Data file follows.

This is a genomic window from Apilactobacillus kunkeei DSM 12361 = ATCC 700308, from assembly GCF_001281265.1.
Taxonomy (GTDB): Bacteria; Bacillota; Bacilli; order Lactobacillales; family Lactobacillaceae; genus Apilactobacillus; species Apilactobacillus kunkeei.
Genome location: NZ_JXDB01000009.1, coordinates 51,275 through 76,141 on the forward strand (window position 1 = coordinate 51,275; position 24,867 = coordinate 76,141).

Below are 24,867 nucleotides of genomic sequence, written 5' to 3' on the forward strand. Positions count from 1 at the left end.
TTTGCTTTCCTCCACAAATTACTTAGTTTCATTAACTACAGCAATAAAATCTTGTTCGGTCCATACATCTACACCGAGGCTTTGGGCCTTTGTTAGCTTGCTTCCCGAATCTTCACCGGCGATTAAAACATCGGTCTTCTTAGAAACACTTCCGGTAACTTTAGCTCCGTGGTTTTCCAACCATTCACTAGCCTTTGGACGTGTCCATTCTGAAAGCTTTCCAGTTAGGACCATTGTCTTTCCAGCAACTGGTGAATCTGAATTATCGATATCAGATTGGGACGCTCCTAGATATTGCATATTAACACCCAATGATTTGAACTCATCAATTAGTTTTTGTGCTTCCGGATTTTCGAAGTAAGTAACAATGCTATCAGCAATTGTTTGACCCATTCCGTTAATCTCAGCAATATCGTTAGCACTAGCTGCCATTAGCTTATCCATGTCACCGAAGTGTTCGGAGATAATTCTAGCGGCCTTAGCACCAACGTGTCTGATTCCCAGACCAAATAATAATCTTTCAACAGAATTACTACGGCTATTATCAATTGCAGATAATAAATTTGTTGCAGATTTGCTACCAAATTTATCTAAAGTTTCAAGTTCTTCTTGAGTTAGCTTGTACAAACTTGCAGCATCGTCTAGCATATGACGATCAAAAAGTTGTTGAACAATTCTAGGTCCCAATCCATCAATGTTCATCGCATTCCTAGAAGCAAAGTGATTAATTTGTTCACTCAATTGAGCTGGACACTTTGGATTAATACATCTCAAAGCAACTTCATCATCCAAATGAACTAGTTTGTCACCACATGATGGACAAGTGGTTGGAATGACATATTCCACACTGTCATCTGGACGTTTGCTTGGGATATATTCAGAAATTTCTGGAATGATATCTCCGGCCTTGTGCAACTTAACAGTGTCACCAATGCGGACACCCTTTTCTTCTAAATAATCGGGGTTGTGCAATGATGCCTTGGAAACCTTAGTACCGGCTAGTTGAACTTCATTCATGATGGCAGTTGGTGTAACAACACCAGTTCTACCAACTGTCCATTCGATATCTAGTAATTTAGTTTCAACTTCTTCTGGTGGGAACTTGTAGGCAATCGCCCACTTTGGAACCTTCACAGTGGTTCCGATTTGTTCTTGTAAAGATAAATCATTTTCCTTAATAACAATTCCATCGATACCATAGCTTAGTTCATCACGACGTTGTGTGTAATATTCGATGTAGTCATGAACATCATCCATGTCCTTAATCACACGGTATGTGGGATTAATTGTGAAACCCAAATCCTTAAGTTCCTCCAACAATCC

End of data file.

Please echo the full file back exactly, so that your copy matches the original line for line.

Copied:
This is a genomic window from Apilactobacillus kunkeei DSM 12361 = ATCC 700308, from assembly GCF_001281265.1.
Taxonomy (GTDB): Bacteria; Bacillota; Bacilli; order Lactobacillales; family Lactobacillaceae; genus Apilactobacillus; species Apilactobacillus kunkeei.
Genome location: NZ_JXDB01000009.1, coordinates 51,275 through 76,141 on the forward strand (window position 1 = coordinate 51,275; position 24,867 = coordinate 76,141).

Below are 24,867 nucleotides of genomic sequence, written 5' to 3' on the forward strand. Positions count from 1 at the left end.
TTTGCTTTCCTCCACAAATTACTTAGTTTCATTAACTACAGCAATAAAATCTTGTTCGGTCCATACATCTACACCGAGGCTTTGGGCCTTTGTTAGCTTGCTTCCCGAATCTTCACCGGCGATTAAAACATCGGTCTTCTTAGAAACACTTCCGGTAACTTTAGCTCCGTGGTTTTCCAACCATTCACTAGCCTTTGGACGTGTCCATTCTGAAAGCTTTCCAGTTAGGACCATTGTCTTTCCAGCAACTGGTGAATCTGAATTATCGATATCAGATTGGGACGCTCCTAGATATTGCATATTAACACCCAATGATTTGAACTCATCAATTAGTTTTTGTGCTTCCGGATTTTCGAAGTAAGTAACAATGCTATCAGCAATTGTTTGACCCATTCCGTTAATCTCAGCAATATCGTTAGCACTAGCTGCCATTAGCTTATCCATGTCACCGAAGTGTTCGGAGATAATTCTAGCGGCCTTAGCACCAACGTGTCTGATTCCCAGACCAAATAATAATCTTTCAACAGAATTACTACGGCTATTATCAATTGCAGATAATAAATTTGTTGCAGATTTGCTACCAAATTTATCTAAAGTTTCAAGTTCTTCTTGAGTTAGCTTGTACAAACTTGCAGCATCGTCTAGCATATGACGATCAAAAAGTTGTTGAACAATTCTAGGTCCCAATCCATCAATGTTCATCGCATTCCTAGAAGCAAAGTGATTAATTTGTTCACTCAATTGAGCTGGACACTTTGGATTAATACATCTCAAAGCAACTTCATCATCCAAATGAACTAGTTTGTCACCACATGATGGACAAGTGGTTGGAATGACATATTCCACACTGTCATCTGGACGTTTGCTTGGGATATATTCAGAAATTTCTGGAATGATATCTCCGGCCTTGTGCAACTTAACAGTGTCACCAATGCGGACACCCTTTTCTTCTAAATAATCGGGGTTGTGCAATGATGCCTTGGAAACCTTAGTACCGGCTAGTTGAACTTCATTCATGATGGCAGTTGGTGTAACAACACCAGTTCTACCAACTGTCCATTCGATATCTAGTAATTTAGTTTCAACTTCTTCTGGTGGGAACTTGTAGGCAATCGCCCACTTTGGAACCTTCACAGTGGTTCCGATTTGTTCTTGTAAAGATAAATCATTTTCCTTAATAACAATTCCATCGATACCATAGCTTAGTTCATCACGACGTTGTGTGTAATATTCGATGTAGTCATGAACATCATCCATGTCCTTAATCACACGGTATGTGGGATTAATTGTGAAACCCAAATCCTTAAGTTCCTCCAACAATCC